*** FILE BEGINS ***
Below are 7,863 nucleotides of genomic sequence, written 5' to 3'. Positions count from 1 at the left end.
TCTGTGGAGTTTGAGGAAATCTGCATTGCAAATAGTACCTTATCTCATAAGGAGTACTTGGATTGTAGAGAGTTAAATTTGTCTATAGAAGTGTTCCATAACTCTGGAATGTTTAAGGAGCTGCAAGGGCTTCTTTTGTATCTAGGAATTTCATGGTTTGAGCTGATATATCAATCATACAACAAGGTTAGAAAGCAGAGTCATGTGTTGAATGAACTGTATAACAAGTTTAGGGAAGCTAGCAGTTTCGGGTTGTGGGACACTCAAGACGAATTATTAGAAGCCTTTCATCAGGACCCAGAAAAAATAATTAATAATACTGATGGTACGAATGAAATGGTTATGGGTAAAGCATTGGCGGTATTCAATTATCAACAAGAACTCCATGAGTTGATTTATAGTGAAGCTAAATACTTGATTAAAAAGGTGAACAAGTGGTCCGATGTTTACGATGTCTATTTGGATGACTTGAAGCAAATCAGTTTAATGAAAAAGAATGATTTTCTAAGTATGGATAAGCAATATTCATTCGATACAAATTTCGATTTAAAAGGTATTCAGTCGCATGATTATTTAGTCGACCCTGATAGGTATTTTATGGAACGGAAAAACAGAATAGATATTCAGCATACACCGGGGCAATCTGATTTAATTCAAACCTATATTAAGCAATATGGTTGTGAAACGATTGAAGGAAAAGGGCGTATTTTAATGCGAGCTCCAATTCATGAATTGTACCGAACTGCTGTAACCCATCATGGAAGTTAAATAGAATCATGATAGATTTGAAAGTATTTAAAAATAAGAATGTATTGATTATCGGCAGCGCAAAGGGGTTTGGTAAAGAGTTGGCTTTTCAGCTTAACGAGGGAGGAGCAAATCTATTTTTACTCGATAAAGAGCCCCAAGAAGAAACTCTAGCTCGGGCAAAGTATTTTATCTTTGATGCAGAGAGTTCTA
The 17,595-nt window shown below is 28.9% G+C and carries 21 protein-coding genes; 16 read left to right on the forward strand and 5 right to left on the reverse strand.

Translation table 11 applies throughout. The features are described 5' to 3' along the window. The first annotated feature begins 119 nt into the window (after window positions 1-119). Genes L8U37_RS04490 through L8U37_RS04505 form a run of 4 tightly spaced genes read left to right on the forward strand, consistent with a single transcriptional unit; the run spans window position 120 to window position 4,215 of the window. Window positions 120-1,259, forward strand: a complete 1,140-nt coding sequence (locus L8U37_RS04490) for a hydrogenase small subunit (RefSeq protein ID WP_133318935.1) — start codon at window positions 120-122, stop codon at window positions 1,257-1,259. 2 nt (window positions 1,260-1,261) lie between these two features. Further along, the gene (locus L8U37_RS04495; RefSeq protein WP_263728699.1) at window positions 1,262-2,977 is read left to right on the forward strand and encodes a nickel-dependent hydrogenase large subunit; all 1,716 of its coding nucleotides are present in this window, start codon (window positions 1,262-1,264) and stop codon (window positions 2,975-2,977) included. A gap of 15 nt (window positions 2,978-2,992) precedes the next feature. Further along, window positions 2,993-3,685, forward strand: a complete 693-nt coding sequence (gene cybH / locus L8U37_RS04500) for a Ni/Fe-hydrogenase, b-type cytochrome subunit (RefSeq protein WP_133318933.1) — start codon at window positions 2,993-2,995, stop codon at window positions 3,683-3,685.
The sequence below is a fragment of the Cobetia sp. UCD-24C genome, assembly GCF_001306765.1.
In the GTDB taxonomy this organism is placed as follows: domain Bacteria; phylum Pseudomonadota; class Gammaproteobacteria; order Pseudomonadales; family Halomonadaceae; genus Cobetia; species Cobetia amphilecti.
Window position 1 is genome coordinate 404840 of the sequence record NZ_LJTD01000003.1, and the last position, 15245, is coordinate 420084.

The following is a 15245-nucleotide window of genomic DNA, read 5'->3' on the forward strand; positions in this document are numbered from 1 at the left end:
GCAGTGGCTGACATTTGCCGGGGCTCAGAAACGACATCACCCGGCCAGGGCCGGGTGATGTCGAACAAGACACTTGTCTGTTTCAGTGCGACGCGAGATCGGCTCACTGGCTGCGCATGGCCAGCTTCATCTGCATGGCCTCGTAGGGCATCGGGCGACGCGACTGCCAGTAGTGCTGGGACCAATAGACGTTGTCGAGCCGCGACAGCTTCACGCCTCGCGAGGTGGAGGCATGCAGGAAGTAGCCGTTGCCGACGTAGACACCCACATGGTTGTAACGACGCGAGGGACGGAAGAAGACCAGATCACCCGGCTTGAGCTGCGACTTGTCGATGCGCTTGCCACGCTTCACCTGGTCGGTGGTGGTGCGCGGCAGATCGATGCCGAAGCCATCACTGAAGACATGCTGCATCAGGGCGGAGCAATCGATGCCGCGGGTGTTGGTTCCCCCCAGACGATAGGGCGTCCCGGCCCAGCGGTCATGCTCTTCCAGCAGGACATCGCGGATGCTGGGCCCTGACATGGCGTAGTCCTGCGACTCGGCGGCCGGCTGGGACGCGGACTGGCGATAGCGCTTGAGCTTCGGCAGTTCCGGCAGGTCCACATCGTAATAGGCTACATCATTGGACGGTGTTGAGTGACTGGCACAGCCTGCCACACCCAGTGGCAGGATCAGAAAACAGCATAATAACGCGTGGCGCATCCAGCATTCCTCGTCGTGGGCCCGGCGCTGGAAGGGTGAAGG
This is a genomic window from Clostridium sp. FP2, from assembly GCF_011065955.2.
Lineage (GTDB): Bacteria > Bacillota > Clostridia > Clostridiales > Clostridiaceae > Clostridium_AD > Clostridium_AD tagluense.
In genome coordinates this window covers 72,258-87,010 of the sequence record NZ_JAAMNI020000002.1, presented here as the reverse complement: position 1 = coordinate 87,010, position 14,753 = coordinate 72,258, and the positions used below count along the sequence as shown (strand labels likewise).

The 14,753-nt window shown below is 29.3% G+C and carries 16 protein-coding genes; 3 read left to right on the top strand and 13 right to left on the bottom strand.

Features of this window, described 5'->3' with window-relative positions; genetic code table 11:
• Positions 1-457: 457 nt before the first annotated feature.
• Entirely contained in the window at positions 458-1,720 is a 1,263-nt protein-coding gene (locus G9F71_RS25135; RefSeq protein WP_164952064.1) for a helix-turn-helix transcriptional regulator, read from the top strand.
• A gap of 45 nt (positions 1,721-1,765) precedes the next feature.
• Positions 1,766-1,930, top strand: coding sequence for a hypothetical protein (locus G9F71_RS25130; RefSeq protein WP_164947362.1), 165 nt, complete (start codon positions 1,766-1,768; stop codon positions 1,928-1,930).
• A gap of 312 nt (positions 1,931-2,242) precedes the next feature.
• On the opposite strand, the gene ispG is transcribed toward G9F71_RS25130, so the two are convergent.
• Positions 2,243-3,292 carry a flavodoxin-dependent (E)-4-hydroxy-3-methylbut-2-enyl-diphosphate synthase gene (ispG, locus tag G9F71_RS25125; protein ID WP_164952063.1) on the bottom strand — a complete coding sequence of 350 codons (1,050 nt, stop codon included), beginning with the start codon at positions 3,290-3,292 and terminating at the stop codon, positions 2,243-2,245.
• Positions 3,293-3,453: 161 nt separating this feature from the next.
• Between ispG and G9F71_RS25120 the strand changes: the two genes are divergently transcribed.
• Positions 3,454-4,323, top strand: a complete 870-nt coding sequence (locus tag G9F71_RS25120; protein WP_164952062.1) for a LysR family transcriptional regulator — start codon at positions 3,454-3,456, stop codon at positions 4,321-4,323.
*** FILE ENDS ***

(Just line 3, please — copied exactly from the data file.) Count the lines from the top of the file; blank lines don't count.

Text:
The 17,595-nt window shown below is 28.9% G+C and carries 21 protein-coding genes; 16 read left to right on the forward strand and 5 right to left on the reverse strand.